pez.shape: Calculate (phylogenetic) shape: examine assemblage...

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pez.shapeR Documentation

Calculate (phylogenetic) shape: examine assemblage composition


As described in Pearse et al. (2014), a shape metric is one the examines the phylogenetic structure of species present in each assemblage, ignoring abundances entirely. For completeness, options are provided to calculate these metrics using species traits.


  sqrt.phy = FALSE,
  traitgram = NULL,
  traitgram.p = 2,
  ext.dist = NULL,
  which.eigen = 1,
  quick = TRUE,
  q = 1e-04



comparative.comm object


If TRUE (default is FALSE) your phylogenetic distance matrix will be square-rooted; specifying TRUE will force the square-root transformation on phylogenetic distance matrices (in the spirit of Leitten and Cornwell, 2014). See ‘details’ for details about different metric calculations when a distance matrix is used.


If not NULL (default), a number to be passed to funct.phylo.dist (phyloWeight; the ‘a’ parameter), causing analysis on a distance matrix reflecting both traits and phylogeny (0 –> only phylogeny, 1 –> only traits; see funct.phylo.dist). If a vector of numbers is given, pez.shape iterates across them and returns a data.frame with coefficients from each iteration. See ‘details’ for details about different metric calculations when a distance matrix is used.


A value for ‘p’ to be used in conjunction with traitgram when calling funct.phylo.dist.


Supply an external species-level distance matrix for use in calculations. See ‘details’ for comments on the use of distance matrices in different metric calculations.


The eigen vector to calculate for the PhyloEigen metric (eigen.sum)


Only calculate metrics which are quick to calculate (default: TRUE); setting to FALSE will also calculate fd.dist.


value for q in scheiner (default 0.0001)


Most of these metrics do not involve comparison with some kind of evolutionary-derived expectation for phylogenetic shape. Those that do, however, such as PSV, make no sense unless applied to a phylogenetic distance matrix - their null expectation *requires* it. Using square-rooted distance matrices, or distance matrices that incorporate trait information, can be an excellent thing to do, but (for the above reasons), pez won't give you an answer for metrics for which WDP thinks it makes no sense. pd, eed & hed can (...up to you whether you should!...) be used with a square-rooted distance matrix, but the results *will always be wrong* if you do not have an ultrametric tree (branch lengths proportional to time) and you will be warned about this. WDP strongly feels you should only be using ultrametric phylogenies in any case, but code to fix this bug is welcome.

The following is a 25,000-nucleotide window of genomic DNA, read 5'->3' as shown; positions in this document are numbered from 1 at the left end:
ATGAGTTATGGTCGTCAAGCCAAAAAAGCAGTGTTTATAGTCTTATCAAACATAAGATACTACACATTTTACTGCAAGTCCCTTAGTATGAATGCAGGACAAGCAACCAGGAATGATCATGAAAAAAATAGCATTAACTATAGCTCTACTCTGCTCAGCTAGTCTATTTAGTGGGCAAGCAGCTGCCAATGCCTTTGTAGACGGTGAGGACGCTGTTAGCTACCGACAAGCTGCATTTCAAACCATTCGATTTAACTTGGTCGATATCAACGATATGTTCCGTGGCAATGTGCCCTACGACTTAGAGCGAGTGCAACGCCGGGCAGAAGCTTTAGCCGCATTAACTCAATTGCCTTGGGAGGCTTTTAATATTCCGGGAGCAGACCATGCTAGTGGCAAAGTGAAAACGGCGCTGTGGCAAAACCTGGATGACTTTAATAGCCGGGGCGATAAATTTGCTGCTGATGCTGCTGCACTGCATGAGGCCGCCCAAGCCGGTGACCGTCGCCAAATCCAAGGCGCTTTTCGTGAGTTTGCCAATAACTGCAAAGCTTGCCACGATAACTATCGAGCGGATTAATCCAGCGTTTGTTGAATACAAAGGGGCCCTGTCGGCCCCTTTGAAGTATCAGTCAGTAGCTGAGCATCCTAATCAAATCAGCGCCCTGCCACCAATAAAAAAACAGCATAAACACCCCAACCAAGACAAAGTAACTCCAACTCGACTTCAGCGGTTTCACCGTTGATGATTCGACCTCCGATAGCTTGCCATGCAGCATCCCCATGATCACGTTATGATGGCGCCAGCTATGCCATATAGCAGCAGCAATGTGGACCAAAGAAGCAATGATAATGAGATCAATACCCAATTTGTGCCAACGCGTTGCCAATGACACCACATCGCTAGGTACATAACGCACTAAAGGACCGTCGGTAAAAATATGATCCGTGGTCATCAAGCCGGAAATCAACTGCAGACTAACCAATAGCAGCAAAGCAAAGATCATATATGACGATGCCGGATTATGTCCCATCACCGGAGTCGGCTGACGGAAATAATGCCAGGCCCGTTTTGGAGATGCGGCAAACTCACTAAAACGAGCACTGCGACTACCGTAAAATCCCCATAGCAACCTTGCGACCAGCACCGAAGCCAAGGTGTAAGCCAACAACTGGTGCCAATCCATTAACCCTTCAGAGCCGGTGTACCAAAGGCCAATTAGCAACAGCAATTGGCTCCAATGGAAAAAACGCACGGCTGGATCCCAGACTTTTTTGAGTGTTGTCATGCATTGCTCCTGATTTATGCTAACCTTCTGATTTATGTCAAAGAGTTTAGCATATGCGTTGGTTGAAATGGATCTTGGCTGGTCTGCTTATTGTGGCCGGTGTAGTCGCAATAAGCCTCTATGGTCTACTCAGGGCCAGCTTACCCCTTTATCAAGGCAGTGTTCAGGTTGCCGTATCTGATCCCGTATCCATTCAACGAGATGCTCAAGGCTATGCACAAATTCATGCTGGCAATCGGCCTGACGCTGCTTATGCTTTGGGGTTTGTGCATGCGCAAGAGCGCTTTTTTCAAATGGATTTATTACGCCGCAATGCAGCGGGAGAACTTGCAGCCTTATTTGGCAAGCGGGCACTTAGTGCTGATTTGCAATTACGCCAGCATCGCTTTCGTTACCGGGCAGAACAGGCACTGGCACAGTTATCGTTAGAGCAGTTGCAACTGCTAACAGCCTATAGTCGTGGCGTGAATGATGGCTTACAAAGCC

phy.structure list object of metric values. Use coefs to extract a summary metric table, or examine each individual metric (which gives more details for each) by calling print on the output (i.e., type output in the example below).

Some of the metrics in this wrapper are also in pez.evenness; such metrics can be calculated using species' abundances (making them evenness) metrics or simply using presence/absence of species (making them shape metrics).


As mentioned above, dist.fd is calculated using a phylogenetic distance matrix if no trait data are available, or if you specify sqrt.phy. It is not calculated by default because it generates warning messsages (which WDP is loathe to suppress) which are related to the general tendency for a low rank of phylogenetic distance matrices. Much ink has been written about this, and in part this problem is why the eigen.sum measure came to be suggested.

Many of these metrics, (e.g., eed) will cause (inconsequential) warnings if given assemblages with only one species in them, and return NA/NaN values depending on the metric. I consider these ‘features’, not bugs.


M.R. Helmus, Will Pearse


Pearse W.D., Purvis A., Cavender-Bares J. & Helmus M.R. (2014). Metrics and Models of Community Phylogenetics. In: Modern Phylogenetic Comparative Methods and Their Application in Evolutionary Biology. Springer Berlin Heidelberg, pp. 451-464.

PSV,PSR Helmus M.R., Bland T.J., Williams C.K. & Ives A.R. (2007). Phylogenetic measures of biodiversity. American Naturalist, 169, E68-E83.

PD Faith D.P. (1992). Conservation evaluation and phylogenetic diversity. Biological Conservation, 61, 1-10.

gamma Pybus O.G. & Harvey P.H. (2000) Testing macro-evolutionary models using incomplete molecular phylogenies. _Proceedings of the Royal Society of London. Series B. Biological Sciences 267: 2267–2272.

taxon Clarke K.R. & Warwick R.M. (1998). A taxonomic distinctness index and its statistical properties. J. Appl. Ecol., 35, 523-531.

eigen.sum Diniz-Filho J.A.F., Cianciaruso M.V., Rangel T.F. & Bini L.M. (2011). Eigenvector estimation of phylogenetic and functional diversity. Functional Ecology, 25, 735-744.

eed,hed (i.e., Eed, Hed) Cadotte M.W., Davies T.J., Regetz J., Kembel S.W., Cleland E. & Oakley T.H. (2010). Phylogenetic diversity metrics for ecological communities: integrating species richness, abundance and evolutionary history. Ecology Letters, 13, 96-105.

innd,mipd Ness J.H., Rollinson E.J. & Whitney K.D. (2011). Phylogenetic distance can predict susceptibility to attack by natural enemies. Oikos, 120, 1327-1334.

scheiner Scheiner, S.M. (20120). A metric of biodiversity that integrates abundance, phylogeny, and function. Oikos, 121, 1191-1202.

See Also

pez.evenness pez.dispersion pez.dissimilarity


data <- comparative.comm(invert.tree, river.sites, invert.traits)

pez documentation built on Sept. 1, 2022, 1:09 a.m.